Monday, March 21, 2011

The Fearless Treasure

It's possible that Lucy loves history even more than me and that's saying something. Lately we've been having some very satisfying conversations about the Russian Revolution. A few years ago it was English history we were exploring and somehow, in my research,  I stumbled upon The Fearless Treasure by Noel Streatfield. Not an actual copy; just the mention. And a mention of it to my Dad turned into a copy sourced just for Lucy's reading pleasure.

We knew all about Noel Streatfield, she of Ballet Shoes, queen of the children-who-perform genre. This book however was a story of England. We made it Lucy's read-aloud and daily traveled back in time with six post-war children. Summoned from various schools and homes by the mysterious Mr Fosse, the children - three boys and three girls - come from a range of backgrounds. There's  Selina, from 'the finest girls' school in the country', the matter-of fact John who can make or mend, feisty Londoner Elizabeth, unloved and wealthy Robert, down-to - earth Yorkshire lass Grace and studious parson's son William.

The children are taken on a quest by Mr Fosse, back through England's history, from Britons to the Victorians and each child discovers along the way his or her own family heritage and use their knowledge, at the novel's conclusion, to compete against each other for a prize. Told as a narrative, The Fearless Treasure captures the flow of English history from ancient times onwards and explores the contributions made to English civilisation by the people and culture from each wave of invasion or settlement.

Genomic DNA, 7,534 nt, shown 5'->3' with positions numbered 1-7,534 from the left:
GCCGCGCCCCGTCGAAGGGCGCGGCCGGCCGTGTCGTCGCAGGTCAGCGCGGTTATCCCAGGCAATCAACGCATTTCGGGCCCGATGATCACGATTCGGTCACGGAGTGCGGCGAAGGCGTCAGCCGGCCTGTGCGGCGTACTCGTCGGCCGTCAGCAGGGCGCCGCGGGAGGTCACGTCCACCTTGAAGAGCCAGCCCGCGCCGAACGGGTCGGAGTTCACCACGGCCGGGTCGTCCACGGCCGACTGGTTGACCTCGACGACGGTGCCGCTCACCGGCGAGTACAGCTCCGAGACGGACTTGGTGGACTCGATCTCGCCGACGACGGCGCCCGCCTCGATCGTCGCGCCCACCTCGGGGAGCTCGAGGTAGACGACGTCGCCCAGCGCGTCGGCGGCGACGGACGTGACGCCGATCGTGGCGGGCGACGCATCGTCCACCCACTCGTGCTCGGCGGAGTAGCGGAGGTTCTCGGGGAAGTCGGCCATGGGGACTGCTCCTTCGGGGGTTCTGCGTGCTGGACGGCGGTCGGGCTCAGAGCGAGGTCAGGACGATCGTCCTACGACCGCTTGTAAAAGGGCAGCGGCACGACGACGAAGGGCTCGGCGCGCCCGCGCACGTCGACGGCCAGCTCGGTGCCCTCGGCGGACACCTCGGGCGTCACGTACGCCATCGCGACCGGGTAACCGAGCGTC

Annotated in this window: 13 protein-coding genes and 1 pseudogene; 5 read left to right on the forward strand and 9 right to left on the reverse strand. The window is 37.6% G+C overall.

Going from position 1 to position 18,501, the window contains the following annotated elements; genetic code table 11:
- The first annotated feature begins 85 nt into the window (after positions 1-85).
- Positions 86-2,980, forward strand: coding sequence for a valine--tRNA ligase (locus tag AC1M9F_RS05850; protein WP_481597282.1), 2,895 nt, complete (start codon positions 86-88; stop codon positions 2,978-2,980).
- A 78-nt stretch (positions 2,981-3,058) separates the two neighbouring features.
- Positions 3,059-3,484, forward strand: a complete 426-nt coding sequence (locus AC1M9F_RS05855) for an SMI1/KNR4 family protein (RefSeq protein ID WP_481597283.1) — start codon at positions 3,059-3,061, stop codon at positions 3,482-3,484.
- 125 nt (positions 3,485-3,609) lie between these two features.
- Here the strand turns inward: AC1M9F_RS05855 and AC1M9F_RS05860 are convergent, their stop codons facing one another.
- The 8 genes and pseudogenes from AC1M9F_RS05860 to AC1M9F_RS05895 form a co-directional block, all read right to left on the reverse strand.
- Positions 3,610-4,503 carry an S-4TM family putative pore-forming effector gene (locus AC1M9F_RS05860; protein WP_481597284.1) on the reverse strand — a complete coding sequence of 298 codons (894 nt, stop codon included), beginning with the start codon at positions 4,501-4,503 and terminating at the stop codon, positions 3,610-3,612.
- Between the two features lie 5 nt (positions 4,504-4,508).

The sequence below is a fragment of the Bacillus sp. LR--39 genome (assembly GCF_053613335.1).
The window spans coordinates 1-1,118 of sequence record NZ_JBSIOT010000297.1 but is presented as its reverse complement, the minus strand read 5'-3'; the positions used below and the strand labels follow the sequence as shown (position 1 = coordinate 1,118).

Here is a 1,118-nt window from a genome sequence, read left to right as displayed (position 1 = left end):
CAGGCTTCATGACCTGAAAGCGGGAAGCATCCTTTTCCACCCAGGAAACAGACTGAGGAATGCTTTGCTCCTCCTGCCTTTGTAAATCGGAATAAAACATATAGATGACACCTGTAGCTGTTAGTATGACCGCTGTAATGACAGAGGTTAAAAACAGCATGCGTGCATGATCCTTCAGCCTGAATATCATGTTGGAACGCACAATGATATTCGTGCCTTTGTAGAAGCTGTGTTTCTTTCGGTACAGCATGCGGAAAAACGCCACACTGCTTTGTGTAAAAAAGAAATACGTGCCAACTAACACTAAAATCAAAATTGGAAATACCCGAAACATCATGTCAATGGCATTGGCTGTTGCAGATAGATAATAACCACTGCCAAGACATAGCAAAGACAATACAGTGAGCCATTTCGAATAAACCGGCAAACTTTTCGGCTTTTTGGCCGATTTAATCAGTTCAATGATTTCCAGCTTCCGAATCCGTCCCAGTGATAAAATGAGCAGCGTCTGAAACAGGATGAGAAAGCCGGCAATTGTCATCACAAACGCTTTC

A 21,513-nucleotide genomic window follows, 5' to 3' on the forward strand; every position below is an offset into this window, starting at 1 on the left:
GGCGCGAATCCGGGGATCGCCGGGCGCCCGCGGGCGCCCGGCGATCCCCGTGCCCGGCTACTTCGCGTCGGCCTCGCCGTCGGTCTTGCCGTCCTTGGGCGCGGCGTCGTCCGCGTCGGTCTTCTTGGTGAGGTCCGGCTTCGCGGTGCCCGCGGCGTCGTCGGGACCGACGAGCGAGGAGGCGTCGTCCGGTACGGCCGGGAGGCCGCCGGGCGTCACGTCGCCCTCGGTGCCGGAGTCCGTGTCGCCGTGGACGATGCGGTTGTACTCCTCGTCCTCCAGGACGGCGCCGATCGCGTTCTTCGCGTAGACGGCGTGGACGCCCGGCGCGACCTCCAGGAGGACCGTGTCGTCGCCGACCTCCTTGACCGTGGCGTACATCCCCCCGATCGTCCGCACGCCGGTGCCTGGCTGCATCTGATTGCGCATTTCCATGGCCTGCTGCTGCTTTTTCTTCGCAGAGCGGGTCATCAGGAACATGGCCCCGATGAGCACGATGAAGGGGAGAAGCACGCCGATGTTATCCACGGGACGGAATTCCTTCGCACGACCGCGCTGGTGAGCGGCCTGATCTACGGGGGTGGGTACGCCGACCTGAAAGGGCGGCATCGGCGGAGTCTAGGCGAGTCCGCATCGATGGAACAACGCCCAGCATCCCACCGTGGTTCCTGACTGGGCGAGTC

Black and white sketches by Dorothea Braby break up the text here and there but this history-story never really needs the pause. If read with a hyper-critical eye, an adult might take issue with an undertone of nationalism, made explicit in Fosse's toast at the book's end "to a proud and fearless England". Published in 1953, not a decade after WW2, I find this bias excusable to a certain extent - something I might mention to an older reader but wouldn't allow to diminish the value and pleasure of the book as a whole.

Highly recommended if you're in the mood for a treasure hunt of your own! It's OOP but available here and there.

For more lovely books -and really, who can resist! - visit Book Sharing Monday at Canadian Home Learning.


  1. Melissa, I think I read this as a child when I read every book by Noel Streatfield I could get my hands on! Thanks very much for reminding me of it. I will definitely be searching out a copy, as it sounds like it would make a great read-aloud.

  2. Hi! I just came across your review when writing a recommendation of this book for a friend. We homeschool and used it last year in conjunction with the Channel 4 series Time Team (all 20 ears available on YouTube) to teach British History to my grade 2 student. It was the perfect overview for young children and actually gives a great deal of historical information.
    Best, Lake Lili